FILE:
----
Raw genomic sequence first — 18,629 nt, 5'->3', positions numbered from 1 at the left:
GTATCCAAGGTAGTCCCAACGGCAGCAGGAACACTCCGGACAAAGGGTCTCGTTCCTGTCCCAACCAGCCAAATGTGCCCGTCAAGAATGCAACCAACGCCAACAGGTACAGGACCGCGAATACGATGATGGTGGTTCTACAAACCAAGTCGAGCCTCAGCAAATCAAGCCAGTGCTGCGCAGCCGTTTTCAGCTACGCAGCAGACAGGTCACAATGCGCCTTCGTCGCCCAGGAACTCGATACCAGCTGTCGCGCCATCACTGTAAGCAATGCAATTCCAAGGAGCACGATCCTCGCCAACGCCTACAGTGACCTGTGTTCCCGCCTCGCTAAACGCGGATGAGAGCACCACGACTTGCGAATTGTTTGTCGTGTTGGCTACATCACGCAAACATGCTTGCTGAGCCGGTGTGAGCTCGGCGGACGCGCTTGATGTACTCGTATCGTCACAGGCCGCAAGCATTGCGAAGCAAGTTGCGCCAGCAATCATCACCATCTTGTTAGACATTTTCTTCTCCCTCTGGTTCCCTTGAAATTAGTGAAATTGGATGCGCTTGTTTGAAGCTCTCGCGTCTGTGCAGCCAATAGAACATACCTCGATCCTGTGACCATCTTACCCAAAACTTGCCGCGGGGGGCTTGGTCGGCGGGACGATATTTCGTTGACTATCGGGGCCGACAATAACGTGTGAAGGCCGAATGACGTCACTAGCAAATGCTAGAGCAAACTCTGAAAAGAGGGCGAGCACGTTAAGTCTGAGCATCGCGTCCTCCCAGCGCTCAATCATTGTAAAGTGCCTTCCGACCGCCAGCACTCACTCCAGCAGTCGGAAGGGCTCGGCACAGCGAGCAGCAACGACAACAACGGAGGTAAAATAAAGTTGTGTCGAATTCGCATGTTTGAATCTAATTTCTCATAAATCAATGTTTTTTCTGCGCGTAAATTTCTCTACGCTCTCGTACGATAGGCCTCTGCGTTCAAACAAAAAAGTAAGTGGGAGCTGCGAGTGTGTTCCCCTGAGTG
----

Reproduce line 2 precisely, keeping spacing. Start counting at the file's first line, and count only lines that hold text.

GTATCCAAGGTAGTCCCAACGGCAGCAGGAACACTCCGGACAAAGGGTCTCGTTCCTGTCCCAACCAGCCAAATGTGCCCGTCAAGAATGCAACCAACGCCAACAGGTACAGGACCGCGAATACGATGATGGTGGTTCTACAAACCAAGTCGAGCCTCAGCAAATCAAGCCAGTGCTGCGCAGCCGTTTTCAGCTACGCAGCAGACAGGTCACAATGCGCCTTCGTCGCCCAGGAACTCGATACCAGCTGTCGCGCCATCACTGTAAGCAATGCAATTCCAAGGAGCACGATCCTCGCCAACGCCTACAGTGACCTGTGTTCCCGCCTCGCTAAACGCGGATGAGAGCACCACGACTTGCGAATTGTTTGTCGTGTTGGCTACATCACGCAAACATGCTTGCTGAGCCGGTGTGAGCTCGGCGGACGCGCTTGATGTACTCGTATCGTCACAGGCCGCAAGCATTGCGAAGCAAGTTGCGCCAGCAATCATCACCATCTTGTTAGACATTTTCTTCTCCCTCTGGTTCCCTTGAAATTAGTGAAATTGGATGCGCTTGTTTGAAGCTCTCGCGTCTGTGCAGCCAATAGAACATACCTCGATCCTGTGACCATCTTACCCAAAACTTGCCGCGGGGGGCTTGGTCGGCGGGACGATATTTCGTTGACTATCGGGGCCGACAATAACGTGTGAAGGCCGAATGACGTCACTAGCAAATGCTAGAGCAAACTCTGAAAAGAGGGCGAGCACGTTAAGTCTGAGCATCGCGTCCTCCCAGCGCTCAATCATTGTAAAGTGCCTTCCGACCGCCAGCACTCACTCCAGCAGTCGGAAGGGCTCGGCACAGCGAGCAGCAACGACAACAACGGAGGTAAAATAAAGTTGTGTCGAATTCGCATGTTTGAATCTAATTTCTCATAAATCAATGTTTTTTCTGCGCGTAAATTTCTCTACGCTCTCGTACGATAGGCCTCTGCGTTCAAACAAAAAAGTAAGTGGGAGCTGCGAGTGTGTTCCCCTGAGTG